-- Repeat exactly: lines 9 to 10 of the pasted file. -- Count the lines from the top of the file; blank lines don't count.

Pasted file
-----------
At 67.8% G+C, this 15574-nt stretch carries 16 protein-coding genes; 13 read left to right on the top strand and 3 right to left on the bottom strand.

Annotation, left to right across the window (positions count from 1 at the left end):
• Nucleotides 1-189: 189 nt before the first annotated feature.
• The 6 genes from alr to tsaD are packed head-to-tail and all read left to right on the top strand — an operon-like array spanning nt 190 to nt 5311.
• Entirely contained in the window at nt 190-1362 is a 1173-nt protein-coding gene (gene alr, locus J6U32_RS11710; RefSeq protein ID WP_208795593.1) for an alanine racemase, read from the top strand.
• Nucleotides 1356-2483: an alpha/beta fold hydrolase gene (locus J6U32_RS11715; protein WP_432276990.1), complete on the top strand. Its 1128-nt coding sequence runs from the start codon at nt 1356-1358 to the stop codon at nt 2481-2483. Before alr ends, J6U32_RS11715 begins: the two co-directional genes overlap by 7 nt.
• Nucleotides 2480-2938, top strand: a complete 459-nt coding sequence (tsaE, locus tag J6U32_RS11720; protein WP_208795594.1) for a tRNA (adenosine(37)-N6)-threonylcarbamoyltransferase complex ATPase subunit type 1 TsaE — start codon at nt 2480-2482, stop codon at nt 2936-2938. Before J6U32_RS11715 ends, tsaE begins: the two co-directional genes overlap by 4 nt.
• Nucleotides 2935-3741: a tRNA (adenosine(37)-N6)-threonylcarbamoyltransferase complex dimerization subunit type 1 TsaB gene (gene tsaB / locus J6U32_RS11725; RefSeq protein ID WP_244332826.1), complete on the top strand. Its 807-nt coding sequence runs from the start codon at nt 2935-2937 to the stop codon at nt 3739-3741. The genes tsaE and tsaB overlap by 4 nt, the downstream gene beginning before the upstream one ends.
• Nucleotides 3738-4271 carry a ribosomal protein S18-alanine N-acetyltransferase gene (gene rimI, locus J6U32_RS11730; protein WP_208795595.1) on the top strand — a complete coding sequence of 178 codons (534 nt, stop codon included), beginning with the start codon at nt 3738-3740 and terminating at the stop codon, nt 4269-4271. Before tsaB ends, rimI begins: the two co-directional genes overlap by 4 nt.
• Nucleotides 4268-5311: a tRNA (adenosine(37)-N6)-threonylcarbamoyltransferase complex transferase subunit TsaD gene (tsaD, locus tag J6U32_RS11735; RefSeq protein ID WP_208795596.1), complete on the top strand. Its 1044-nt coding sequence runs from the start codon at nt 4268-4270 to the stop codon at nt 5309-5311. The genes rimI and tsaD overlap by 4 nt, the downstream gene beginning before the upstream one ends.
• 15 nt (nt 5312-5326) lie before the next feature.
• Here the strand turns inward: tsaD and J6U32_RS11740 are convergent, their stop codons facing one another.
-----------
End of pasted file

• Nucleotides 3738-4271 carry a ribosomal protein S18-alanine N-acetyltransferase gene (gene rimI, locus J6U32_RS11730; protein WP_208795595.1) on the top strand — a complete coding sequence of 178 codons (534 nt, stop codon included), beginning with the start codon at nt 3738-3740 and terminating at the stop codon, nt 4269-4271. Before tsaB ends, rimI begins: the two co-directional genes overlap by 4 nt.
• Nucleotides 4268-5311: a tRNA (adenosine(37)-N6)-threonylcarbamoyltransferase complex transferase subunit TsaD gene (tsaD, locus tag J6U32_RS11735; RefSeq protein ID WP_208795596.1), complete on the top strand. Its 1044-nt coding sequence runs from the start codon at nt 4268-4270 to the stop codon at nt 5309-5311. The genes rimI and tsaD overlap by 4 nt, the downstream gene beginning before the upstream one ends.